Wednesday, March 31, 2010


It's been a while. Lots to update on:

A few weeks ago was spring break. I spent the week with 5 of my friends on an island off the south coast of VN called Phu Quoc. It's basically your stereotypical beautiful tropical island: clear blue water, white sand, bungalows on the beach, really bad sunburns, the works... It was really touristy, but I had a great time there. There are some great coral reefs off the coast of the island, and our group took a boat out and went snorkeling. The reefs were beautiful, and there were lots of really neat fish and some terrifying sea urchins with huge spikes. I had a great time swimming around until I saw a huge jellyfish (maybe a foot wide) about 10 feet away from me, at which point I swam back to the boat as quickly as I could. The rest of the week was mostly spent reading and eating some really good food. There was one restaurant that we went to a lot. It was almost always empty, but the food was amazing, and there was this adorable little girl who would run around and alternately play with us or just be super super shy.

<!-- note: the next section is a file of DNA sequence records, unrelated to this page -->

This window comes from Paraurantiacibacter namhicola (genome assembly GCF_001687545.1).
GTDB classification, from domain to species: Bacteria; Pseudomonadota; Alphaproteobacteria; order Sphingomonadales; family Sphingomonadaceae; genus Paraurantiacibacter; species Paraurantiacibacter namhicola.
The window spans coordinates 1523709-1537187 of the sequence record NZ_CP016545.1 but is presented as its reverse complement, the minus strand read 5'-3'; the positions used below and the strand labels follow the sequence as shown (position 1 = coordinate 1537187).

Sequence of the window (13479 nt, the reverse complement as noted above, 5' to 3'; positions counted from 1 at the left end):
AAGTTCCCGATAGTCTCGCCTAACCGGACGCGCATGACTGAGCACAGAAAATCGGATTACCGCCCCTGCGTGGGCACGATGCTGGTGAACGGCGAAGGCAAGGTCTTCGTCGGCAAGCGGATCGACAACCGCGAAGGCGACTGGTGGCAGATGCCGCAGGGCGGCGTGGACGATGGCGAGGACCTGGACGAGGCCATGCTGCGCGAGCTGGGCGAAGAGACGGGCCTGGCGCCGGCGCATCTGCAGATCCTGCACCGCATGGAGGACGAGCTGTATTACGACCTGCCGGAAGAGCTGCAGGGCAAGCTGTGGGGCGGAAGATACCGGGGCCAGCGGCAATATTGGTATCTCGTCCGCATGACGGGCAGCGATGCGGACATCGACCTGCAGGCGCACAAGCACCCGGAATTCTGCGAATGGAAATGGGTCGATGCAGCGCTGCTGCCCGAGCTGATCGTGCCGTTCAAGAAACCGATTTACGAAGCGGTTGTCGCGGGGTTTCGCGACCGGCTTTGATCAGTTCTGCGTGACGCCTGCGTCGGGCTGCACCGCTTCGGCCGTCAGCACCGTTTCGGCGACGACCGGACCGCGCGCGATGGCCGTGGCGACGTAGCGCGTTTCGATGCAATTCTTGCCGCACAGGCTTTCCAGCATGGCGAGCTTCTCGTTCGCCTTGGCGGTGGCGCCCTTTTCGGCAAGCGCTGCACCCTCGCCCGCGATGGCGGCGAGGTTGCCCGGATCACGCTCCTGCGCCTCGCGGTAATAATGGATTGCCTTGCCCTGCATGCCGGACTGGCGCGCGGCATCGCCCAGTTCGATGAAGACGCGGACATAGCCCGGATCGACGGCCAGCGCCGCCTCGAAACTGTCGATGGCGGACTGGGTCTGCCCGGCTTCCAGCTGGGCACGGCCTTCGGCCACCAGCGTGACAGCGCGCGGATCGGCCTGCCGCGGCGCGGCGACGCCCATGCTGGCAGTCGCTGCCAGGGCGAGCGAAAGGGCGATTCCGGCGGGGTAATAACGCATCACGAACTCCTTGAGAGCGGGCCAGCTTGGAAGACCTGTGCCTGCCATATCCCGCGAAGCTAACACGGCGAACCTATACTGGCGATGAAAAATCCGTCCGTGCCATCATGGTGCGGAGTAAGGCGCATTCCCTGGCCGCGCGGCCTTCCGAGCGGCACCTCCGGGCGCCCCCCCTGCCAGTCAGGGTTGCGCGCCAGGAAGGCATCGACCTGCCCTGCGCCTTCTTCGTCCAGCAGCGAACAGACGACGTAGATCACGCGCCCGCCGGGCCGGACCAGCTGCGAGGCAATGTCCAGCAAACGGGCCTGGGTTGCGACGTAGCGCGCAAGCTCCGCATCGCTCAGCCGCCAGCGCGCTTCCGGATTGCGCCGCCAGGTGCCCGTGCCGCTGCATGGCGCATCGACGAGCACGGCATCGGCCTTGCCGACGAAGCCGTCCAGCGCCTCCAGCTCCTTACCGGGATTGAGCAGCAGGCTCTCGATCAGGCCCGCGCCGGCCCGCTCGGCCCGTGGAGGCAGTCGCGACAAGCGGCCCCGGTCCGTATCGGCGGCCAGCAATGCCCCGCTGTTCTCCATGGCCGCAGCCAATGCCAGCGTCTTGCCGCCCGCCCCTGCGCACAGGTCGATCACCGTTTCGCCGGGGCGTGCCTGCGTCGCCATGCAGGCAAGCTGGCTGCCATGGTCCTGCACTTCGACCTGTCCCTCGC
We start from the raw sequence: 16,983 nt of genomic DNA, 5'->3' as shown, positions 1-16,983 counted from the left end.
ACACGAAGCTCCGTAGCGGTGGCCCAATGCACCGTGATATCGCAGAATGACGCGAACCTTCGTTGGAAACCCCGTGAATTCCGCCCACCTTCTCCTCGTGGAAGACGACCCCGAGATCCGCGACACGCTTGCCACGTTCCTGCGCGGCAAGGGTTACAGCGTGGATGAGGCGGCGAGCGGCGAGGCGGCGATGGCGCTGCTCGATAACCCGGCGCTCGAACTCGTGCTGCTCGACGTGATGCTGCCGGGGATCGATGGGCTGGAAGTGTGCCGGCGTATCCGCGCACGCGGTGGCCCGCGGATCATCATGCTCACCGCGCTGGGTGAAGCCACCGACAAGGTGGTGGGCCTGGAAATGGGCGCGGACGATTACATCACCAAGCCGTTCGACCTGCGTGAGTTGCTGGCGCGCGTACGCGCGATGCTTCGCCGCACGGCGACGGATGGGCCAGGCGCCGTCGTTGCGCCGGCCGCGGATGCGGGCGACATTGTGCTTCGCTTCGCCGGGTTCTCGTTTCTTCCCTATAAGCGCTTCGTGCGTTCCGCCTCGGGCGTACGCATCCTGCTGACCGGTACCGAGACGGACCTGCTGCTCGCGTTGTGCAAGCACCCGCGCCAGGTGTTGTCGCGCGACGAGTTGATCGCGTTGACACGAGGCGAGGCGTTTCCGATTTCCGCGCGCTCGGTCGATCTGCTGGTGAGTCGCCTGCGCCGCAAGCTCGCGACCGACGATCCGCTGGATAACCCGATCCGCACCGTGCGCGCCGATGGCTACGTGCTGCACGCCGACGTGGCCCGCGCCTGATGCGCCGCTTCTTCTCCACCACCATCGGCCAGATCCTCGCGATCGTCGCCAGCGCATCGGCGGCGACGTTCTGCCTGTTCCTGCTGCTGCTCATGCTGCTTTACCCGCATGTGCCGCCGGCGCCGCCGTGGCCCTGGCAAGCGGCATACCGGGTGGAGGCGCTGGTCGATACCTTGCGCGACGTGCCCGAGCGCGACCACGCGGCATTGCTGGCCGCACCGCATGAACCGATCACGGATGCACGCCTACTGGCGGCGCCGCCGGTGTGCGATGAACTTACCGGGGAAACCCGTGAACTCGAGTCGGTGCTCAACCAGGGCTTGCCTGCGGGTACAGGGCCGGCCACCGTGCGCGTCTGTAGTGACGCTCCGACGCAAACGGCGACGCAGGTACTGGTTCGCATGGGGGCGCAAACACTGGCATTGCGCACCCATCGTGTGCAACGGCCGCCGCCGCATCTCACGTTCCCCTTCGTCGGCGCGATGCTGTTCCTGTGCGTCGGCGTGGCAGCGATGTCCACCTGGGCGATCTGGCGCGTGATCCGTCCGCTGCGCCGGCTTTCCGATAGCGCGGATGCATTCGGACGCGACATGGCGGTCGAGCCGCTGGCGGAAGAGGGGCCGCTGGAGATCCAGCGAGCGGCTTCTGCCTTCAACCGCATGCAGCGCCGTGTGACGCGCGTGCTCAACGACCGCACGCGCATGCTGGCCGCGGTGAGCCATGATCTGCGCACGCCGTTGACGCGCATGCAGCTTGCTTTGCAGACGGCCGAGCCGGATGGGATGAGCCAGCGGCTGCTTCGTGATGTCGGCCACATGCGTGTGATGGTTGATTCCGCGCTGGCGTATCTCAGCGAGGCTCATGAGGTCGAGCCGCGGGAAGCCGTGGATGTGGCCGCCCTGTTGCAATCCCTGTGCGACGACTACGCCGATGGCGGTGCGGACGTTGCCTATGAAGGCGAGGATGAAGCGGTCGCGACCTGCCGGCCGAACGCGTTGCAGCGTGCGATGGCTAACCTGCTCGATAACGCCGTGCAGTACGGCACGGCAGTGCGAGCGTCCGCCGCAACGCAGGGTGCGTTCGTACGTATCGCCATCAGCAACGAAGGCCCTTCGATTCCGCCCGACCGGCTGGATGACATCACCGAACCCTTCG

We've gone on a bunch of fieldtrips in the past few weeks. The first was a trip to the Mekong Delta, where we got to walk around a "handicraft village" (products they made included coconut candy, puffed rice, rice paper in several different forms, and bricks and ceramics). We also spent a morning helping out with the harvest in a rice field, after which we had lunch at the farmer's house. This was a particularly great experience because it was the first experience I had where I really felt like I gained a truer understanding of the daily life of normal people here. We were staying at a guest house along one of the waterways. It was such a peaceful and relaxing place to be.